US8204456B2 - Systems and methods for spurious emission cancellation - Google Patents

Systems and methods for spurious emission cancellation Download PDF

Info

Publication number
US8204456B2
US8204456B2 US12882498 US88249810A US8204456B2 US 8204456 B2 US8204456 B2 US 8204456B2 US 12882498 US12882498 US 12882498 US 88249810 A US88249810 A US 88249810A US 8204456 B2 US8204456 B2 US 8204456B2
Authority
US
Grant status
Grant
Patent type
Prior art keywords
pre
filter
distortion
signal
digital
Prior art date
Legal status (The legal status is an assumption and is not a legal conclusion. Google has not performed a legal analysis and makes no representation as to the accuracy of the status listed.)
Active, expires
Application number
US12882498
Other versions
US20120064847A1 (en )
Inventor
Bing Xu
Clive Tang
Mahibur Rahman
Current Assignee (The listed assignees may be inaccurate. Google has not performed a legal analysis and makes no representation or warranty as to the accuracy of the list.)
Intel IP Corp
Original Assignee
Fujitsu Semiconductor Ltd
Priority date (The priority date is an assumption and is not a legal conclusion. Google has not performed a legal analysis and makes no representation as to the accuracy of the date listed.)
Filing date
Publication date
Grant date

Links

Images

Classifications

    • HELECTRICITY
    • H04ELECTRIC COMMUNICATION TECHNIQUE
    • H04BTRANSMISSION
    • H04B1/00Details of transmission systems, not covered by a single one of groups H04B3/00 - H04B13/00; Details of transmission systems not characterised by the medium used for transmission
    • H04B1/02Transmitters
    • H04B1/04Circuits
    • H04B1/0475Circuits with means for limiting noise, interference or distortion
    • HELECTRICITY
    • H03BASIC ELECTRONIC CIRCUITRY
    • H03FAMPLIFIERS
    • H03F1/00Details of amplifiers with only discharge tubes, only semiconductor devices or only unspecified devices as amplifying elements
    • H03F1/32Modifications of amplifiers to reduce non-linear distortion
    • H03F1/3241Modifications of amplifiers to reduce non-linear distortion using predistortion circuits
    • HELECTRICITY
    • H03BASIC ELECTRONIC CIRCUITRY
    • H03FAMPLIFIERS
    • H03F3/00Amplifiers with only discharge tubes or only semiconductor devices as amplifying elements
    • H03F3/20Power amplifiers, e.g. Class B amplifiers, Class C amplifiers
    • H03F3/24Power amplifiers, e.g. Class B amplifiers, Class C amplifiers of transmitter output stages
    • HELECTRICITY
    • H04ELECTRIC COMMUNICATION TECHNIQUE
    • H04BTRANSMISSION
    • H04B1/00Details of transmission systems, not covered by a single one of groups H04B3/00 - H04B13/00; Details of transmission systems not characterised by the medium used for transmission
    • H04B1/02Transmitters
    • H04B1/04Circuits
    • H04B2001/0408Circuits with power amplifiers
    • H04B2001/0425Circuits with power amplifiers with linearisation using predistortion

Abstract

In accordance with some embodiments of the present disclosure, a method may include digitally pre-distorting a digital baseband signal with an opposite phase of a C-IM3 distortion term such that the pre-distortion and C-IM3 distortion cancel each other out in a transmitter. The method may also include digitally conditioning the pre-distorted digital signal in order to provide a flat amplitude response of a composite filter comprising a baseband filter and a digital half-band filter of the transmitter, and to provide a linear phase response for the composite filter.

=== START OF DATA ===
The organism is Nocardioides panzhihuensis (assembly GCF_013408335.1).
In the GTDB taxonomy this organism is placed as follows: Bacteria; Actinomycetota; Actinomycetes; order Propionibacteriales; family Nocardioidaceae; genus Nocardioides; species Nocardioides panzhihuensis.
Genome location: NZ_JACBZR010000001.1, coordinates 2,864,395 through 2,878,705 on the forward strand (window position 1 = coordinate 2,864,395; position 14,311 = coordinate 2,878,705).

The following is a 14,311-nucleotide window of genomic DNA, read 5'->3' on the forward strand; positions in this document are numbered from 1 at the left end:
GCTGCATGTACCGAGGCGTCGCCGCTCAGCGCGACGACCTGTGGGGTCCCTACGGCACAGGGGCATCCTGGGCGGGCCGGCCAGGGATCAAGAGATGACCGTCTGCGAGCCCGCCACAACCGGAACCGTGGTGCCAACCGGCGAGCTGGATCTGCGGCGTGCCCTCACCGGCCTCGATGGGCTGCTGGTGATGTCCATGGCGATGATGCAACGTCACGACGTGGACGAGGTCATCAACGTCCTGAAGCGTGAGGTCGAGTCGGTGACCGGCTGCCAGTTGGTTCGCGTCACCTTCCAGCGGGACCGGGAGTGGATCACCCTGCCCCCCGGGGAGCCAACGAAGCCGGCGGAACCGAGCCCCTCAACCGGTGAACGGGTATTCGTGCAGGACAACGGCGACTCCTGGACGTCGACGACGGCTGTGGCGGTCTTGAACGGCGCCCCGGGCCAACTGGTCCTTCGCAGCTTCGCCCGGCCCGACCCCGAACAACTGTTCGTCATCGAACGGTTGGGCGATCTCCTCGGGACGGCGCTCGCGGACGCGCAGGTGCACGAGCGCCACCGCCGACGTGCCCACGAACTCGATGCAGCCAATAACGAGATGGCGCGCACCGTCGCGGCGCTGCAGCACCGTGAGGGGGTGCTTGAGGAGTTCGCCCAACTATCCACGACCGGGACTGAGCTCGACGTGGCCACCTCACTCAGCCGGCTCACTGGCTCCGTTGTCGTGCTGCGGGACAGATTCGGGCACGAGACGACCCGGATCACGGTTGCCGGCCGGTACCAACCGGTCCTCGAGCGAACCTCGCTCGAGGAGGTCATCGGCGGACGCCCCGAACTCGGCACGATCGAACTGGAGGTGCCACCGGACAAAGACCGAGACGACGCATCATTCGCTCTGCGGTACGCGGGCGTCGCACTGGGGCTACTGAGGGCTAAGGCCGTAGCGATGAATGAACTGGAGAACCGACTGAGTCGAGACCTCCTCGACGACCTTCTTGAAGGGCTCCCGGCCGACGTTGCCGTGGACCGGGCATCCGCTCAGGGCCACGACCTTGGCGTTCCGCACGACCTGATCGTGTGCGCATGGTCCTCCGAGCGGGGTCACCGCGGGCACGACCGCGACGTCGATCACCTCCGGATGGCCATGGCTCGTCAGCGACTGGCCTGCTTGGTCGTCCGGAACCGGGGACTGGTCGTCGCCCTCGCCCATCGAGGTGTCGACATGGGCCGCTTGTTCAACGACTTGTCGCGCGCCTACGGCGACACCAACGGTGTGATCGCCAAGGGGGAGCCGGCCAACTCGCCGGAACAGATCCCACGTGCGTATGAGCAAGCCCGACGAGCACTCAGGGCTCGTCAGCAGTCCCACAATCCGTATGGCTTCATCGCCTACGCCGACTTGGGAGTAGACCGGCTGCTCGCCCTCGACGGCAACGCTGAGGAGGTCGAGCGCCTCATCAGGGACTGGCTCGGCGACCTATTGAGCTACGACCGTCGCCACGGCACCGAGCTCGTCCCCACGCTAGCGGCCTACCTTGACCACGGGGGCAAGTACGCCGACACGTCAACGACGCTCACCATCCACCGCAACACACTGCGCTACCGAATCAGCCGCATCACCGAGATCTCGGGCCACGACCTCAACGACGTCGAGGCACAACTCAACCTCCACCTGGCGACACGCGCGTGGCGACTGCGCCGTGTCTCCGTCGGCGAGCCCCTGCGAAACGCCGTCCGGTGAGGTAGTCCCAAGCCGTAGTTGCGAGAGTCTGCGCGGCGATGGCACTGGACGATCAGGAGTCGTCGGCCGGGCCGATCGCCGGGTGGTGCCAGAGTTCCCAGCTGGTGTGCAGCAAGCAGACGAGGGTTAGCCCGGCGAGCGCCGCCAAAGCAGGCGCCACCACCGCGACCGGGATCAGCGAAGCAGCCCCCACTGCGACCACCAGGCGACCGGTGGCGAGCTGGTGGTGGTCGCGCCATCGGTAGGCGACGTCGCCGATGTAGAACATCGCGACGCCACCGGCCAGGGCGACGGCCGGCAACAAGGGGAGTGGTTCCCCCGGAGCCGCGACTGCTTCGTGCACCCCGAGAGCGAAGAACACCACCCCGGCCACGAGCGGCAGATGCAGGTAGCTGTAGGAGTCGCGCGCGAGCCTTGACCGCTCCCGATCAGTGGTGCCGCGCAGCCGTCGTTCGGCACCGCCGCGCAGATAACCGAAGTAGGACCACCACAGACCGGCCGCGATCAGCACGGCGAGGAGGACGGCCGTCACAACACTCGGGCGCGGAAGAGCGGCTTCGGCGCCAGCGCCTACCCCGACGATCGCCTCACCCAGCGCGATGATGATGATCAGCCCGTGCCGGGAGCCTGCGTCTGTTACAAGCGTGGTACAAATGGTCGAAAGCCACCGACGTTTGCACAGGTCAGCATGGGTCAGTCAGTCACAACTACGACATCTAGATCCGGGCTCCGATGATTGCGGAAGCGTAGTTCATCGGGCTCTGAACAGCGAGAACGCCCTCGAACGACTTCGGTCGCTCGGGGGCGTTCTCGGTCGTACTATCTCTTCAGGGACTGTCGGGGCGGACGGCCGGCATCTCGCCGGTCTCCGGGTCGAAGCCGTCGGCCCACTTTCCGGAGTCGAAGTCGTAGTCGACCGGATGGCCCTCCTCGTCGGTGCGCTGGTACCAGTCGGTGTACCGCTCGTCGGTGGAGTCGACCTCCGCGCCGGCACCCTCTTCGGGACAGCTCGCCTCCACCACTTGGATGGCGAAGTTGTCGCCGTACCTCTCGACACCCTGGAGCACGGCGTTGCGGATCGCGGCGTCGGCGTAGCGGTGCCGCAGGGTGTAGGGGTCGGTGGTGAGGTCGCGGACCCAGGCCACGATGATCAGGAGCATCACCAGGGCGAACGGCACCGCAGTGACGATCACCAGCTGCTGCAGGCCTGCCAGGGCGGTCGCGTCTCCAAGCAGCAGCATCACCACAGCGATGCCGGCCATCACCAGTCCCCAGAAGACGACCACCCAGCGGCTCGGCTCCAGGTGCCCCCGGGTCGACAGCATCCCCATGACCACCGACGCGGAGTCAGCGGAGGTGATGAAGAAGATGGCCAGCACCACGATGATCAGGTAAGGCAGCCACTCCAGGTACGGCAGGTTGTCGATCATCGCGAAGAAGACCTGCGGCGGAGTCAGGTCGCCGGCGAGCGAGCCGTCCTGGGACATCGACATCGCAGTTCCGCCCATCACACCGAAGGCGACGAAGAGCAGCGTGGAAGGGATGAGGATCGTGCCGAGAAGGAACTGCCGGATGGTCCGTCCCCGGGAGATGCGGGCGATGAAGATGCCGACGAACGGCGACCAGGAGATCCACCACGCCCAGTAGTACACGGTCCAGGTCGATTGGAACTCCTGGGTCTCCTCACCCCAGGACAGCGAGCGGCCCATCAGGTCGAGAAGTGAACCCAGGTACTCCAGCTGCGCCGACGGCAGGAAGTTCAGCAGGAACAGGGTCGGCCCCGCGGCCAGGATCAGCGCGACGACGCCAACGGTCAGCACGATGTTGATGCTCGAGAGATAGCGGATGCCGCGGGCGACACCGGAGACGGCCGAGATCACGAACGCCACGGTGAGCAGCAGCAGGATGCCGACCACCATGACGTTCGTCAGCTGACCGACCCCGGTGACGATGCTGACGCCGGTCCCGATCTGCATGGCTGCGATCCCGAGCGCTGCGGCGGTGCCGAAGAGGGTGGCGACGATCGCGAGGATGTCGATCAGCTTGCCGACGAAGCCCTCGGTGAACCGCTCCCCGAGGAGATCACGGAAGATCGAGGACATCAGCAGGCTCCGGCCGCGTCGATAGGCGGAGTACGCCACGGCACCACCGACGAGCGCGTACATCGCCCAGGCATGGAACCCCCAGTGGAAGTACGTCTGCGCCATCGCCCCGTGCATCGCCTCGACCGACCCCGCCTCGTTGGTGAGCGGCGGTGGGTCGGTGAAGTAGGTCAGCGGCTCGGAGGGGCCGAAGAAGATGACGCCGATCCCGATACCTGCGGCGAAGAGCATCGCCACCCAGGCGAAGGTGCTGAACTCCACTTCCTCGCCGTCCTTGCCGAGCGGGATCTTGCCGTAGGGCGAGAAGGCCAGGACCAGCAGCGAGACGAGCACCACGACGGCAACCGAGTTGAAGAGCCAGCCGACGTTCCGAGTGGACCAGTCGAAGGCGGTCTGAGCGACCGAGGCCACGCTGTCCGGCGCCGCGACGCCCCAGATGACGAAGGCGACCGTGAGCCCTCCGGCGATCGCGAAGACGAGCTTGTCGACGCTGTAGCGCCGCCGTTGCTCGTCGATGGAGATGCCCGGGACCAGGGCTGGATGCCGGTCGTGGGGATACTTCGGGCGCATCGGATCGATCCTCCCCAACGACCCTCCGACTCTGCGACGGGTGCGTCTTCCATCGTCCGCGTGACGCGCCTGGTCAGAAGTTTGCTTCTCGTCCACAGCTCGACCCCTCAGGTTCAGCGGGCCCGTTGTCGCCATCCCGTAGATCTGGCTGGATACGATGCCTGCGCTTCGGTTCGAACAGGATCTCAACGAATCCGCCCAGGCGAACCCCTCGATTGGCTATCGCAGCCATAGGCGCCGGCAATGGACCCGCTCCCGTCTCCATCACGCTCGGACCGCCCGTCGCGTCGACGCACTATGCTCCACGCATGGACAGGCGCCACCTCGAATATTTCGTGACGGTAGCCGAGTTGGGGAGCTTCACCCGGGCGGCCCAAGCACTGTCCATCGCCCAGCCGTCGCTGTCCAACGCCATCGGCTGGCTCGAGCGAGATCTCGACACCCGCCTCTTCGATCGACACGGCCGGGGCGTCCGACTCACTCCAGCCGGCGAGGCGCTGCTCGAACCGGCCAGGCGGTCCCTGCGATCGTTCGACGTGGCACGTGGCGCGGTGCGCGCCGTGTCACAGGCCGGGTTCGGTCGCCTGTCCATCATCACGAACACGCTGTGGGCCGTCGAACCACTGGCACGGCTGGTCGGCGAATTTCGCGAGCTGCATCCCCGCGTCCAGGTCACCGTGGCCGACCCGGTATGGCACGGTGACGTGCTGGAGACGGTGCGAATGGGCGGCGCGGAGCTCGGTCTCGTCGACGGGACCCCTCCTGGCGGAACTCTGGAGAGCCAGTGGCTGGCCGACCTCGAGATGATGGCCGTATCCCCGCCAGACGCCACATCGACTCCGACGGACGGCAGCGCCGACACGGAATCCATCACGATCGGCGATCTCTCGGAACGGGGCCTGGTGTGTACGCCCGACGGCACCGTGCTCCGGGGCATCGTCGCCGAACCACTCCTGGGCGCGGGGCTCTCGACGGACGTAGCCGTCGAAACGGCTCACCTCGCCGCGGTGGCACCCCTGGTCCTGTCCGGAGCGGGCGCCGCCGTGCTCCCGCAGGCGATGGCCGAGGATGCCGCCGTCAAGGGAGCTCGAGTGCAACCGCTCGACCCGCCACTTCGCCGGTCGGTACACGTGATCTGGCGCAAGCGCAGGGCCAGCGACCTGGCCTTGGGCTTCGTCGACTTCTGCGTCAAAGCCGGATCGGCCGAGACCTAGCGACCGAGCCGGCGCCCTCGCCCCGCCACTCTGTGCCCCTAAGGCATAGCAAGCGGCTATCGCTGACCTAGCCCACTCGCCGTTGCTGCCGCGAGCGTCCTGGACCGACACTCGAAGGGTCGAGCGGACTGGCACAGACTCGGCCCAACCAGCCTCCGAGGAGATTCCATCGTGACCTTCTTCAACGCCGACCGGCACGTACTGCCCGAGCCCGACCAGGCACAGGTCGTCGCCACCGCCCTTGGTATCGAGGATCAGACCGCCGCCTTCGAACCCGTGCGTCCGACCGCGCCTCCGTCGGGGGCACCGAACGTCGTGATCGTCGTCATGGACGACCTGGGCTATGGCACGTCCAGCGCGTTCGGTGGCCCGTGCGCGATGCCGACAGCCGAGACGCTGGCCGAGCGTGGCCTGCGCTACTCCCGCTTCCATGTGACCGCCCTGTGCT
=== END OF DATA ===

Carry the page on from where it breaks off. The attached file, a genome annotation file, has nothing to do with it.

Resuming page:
Description

TECHNICAL FIELD

The present disclosure relates generally to wireless communication and, more particularly, to cancellation of spurious emission in wireless communication devices.

BACKGROUND

Wireless communications systems are used in a variety of telecommunications systems, television, radio and other media systems, data communication networks, and other systems to convey information between remote points using wireless transmitters and wireless receivers. A transmitter is an electronic device which, usually with the aid of an antenna, propagates an electromagnetic signal such as radio, television, or other telecommunications. Transmitters often include signal amplifiers which receive a radio-frequency or other signal, amplify the signal by a predetermined gain, and communicate the amplified signal. On the other hand, a receiver is an electronic device which, also usually with the aid of an antenna, receives and processes a wireless electromagnetic signal. In certain instances, a transmitter and receiver may be combined into a single device called a transceiver.

Wireless communication systems are commonly susceptible to spurious emissions. Spurious emissions are undesired signals that appear in electronic equipment, often at a harmonic frequency of desired signals. In transmitters and transmit paths of transceivers, a type of spurious emission known as 4 times baseband or “4×BB” spurious emission may occur. 4×BB emission often occurs at interfaces among baseband filters, upconversion mixers, and variable gain amplifiers in a transmit path, and causes two distortion terms on either side of a carrier frequency for a radio-frequency signal. The 4×BB peaks often occur at a frequency that is higher or lower than the carrier frequency in an amount equal to four times the baseband signal offset frequency. 4×BB spurious emission may also be known as C-IM3 (3rd order distortion) and folded C-IM3 (5th order distortion). In some cases, 4×BB spurious emissions may occur at magnitudes that may violate relevant wireless communication standards (e.g., 3rd Generation Partnership Project or “3GPP”) or cause operational problems in wireless communication devices.

4×BB spurious emissions are seen to be created by a wireless communication device's nonlinear effects on baseband signals and carrier signals, hence, 4×BB emissions may be cancelled out by digitally pre-distorting the digital baseband signal with the opposite phase of the predicted emissions.